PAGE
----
I practiced law for nine years, first in Los Angeles, where I started practicing banking and entertainment litigation, then in Sonoma County, where in continued in financial and real estate litigation and trials. As a lawyer, I had represented a number of wineries. I had known the founder of St. Francis Winery since I started bagging his groceries in 1979 at age 15. In 1998 he asked me to help him with management and marketing, so I retired from practicing law at age 33 to join St. Francis Winery. I loved the chance to tell people how we grow grapes and make wine in Sonoma, and pretty soon I was traveling all over the world telling our story. I learned from our founder, Joe Martin, that even in this age of computers and videoconferencing and email, there's no substitute for a handshake and a personal visit.

What inspired you to leave law and Los Angeles, and return home to Sonoma to run a winery?
I left L.A. and moved back to Sonoma County when I was 28. Believe it or not, we had a small group of friends who were going to help me run for Congress back home when I turned 30. We eventually abandoned the plan when we -- make that I -- eventually realized that we had neither the experience nor the money to mount a successful campaign. In other words, I would have gotten clobbered.

The funny thing is that despite other interests, I was quite happy trying to be a good lawyer. I loved the law, and I very much enjoyed being in court. I had already had over 20 trials by the time I retired from practicing law at age 33 to join the winery.

Did you have a background in wine? How has that served to your advantage?
I grew up in Sonoma County, and wine was always around. I had represented a few wineries as a lawyer and found the wine business fascinating. . . . I kept seeing that the most successful wineries were the ones comprised of people who were passionate about wine and about quality. As an attorney, you have to be quick on your feet and master details and be able to peel away whatever layers surround a problem in order to specifically address the issue or question being presented. A trial judge wants an immediate, concise, 30-second answer to her question. That training and intensity has helped me tremendously in business.

What are a few of the defining moments of your career?
Silva: I started working when I was 11 years old. I had a paper route and delivered newspapers on my bicycle. I wanted a better job than my paper route, so I ordered business cards when I was 14. In 1979, when I turned 15, I walked into Petrini's, the best supermarket in town, and asked the manager to hire me. He told me I was too young and that there was no position for me, so I handed him my business card and asked him to call me when he could hire me. He called three days later and said he couldn't believe a teenager actually had business cards, and told me to start work the next day.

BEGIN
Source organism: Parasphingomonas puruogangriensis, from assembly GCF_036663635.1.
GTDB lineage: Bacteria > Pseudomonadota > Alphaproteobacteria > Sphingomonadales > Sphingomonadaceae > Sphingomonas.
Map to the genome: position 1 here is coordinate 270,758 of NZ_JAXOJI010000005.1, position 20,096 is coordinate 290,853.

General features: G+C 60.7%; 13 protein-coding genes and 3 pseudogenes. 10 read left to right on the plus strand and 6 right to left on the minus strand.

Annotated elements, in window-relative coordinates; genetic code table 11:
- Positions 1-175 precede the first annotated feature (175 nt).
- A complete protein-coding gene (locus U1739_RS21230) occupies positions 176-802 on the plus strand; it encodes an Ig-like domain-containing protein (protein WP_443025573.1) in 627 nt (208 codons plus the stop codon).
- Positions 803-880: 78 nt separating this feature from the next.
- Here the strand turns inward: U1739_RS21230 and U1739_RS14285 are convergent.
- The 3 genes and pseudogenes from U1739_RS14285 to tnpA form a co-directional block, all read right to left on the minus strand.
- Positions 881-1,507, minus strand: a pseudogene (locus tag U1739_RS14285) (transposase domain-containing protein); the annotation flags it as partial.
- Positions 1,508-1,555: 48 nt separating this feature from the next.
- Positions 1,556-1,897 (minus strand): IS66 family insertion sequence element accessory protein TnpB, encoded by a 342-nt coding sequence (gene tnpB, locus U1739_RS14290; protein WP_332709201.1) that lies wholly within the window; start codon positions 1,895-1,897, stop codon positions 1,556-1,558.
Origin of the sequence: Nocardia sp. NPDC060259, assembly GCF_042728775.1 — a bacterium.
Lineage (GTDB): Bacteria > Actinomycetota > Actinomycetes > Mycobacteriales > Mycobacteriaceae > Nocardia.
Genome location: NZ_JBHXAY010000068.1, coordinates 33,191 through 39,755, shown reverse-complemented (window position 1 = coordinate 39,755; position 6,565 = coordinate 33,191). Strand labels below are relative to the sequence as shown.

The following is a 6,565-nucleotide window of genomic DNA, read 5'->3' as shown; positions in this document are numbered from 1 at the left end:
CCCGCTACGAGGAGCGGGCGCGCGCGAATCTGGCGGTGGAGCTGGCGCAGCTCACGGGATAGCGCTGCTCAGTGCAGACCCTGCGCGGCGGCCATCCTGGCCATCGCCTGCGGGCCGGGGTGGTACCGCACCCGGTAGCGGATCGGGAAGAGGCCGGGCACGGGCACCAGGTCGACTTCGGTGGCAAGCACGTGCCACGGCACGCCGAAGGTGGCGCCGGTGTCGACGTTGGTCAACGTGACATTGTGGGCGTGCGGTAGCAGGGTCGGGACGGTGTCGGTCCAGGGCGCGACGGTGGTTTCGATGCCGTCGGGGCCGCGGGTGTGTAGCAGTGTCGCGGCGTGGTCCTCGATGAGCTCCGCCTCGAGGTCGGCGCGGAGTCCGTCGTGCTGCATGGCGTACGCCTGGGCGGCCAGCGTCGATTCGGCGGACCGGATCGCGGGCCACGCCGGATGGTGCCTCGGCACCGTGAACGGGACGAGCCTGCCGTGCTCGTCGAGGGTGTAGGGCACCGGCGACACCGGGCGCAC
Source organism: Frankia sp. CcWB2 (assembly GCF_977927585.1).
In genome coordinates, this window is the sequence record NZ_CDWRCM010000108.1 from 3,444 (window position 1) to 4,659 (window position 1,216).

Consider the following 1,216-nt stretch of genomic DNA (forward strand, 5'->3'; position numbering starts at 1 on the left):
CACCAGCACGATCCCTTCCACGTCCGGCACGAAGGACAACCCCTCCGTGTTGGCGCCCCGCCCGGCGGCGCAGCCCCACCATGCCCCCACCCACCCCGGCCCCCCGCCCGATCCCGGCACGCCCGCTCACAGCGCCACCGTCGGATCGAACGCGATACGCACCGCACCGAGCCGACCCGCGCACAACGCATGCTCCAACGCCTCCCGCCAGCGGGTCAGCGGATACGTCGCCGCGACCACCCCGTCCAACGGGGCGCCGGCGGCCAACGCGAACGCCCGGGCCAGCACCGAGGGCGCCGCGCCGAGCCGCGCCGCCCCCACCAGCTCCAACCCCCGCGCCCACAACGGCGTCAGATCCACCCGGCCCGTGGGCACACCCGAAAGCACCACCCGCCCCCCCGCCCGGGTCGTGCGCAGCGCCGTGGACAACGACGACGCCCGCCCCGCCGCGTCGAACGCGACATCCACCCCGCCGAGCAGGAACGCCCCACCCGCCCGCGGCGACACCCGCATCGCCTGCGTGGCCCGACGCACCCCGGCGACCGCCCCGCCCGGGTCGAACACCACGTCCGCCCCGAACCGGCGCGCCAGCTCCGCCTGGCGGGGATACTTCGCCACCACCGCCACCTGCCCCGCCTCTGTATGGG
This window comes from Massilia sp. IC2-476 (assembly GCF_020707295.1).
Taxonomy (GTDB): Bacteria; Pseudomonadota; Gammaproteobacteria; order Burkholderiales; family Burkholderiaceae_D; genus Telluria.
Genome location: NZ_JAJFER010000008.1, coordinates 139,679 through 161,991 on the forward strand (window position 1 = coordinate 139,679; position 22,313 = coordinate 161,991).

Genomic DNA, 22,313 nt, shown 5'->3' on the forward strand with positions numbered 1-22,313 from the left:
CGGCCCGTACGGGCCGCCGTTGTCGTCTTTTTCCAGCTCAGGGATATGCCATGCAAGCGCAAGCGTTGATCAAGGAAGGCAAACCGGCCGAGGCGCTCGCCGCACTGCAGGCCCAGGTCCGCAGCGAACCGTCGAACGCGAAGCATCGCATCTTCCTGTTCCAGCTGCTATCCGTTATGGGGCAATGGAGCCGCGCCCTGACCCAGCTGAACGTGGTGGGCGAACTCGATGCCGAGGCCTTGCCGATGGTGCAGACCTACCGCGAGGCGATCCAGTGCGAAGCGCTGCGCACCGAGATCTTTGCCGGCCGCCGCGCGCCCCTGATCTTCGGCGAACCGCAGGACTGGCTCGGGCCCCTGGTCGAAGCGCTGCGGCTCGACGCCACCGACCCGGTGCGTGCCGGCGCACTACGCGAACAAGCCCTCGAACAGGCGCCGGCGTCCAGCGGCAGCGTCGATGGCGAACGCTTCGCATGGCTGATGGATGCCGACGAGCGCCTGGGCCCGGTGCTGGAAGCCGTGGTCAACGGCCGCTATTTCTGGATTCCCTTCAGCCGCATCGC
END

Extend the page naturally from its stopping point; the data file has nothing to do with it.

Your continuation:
I started working at the store as a box boy the next day, and within six months, I was the youngest cashier in the company's nine-store chain. I realized that the business cards were a way to stand out from the rest of the pack. I worked 30 hours per week throughout high school and at holiday and summer breaks in college and law school. I loved that job.

Another defining moment was when I learned the "four corners rule" from Mr. Share, the senior partner of the 68-lawyer firm I started with in Beverly Hills. As a young attorney, I drafted briefs and other pleadings for Mr. Share to review. In a settlement offer in a case we were working on, I referenced the settlement without listing the amount and conditions. Mr. Share told me that any letter or pleading should have "all the information the other party may need to accept the offer or close the deal within the four corners of that letter or pleading."

In other words, if someone has to look at anything other than the document in front of them to settle the case or close the deal, the four corners rule has been violated because that pause to search for information could lead to a lot of things other than the close. Give the reader of your document everything he or she needs to close or settle within the four corners of that document, and you will be far more likely to close or settle the case. Invite them to get up and look elsewhere for necessary information, and you have minimized your chances to resolve the matter.

As a result of this, my emails, recaps and other correspondence are thorough and inclusive -- times, dates, locations, amounts, conditions -- you name it. I preach this approach constantly at the winery, as it saves countless time and confusion for everyone involved.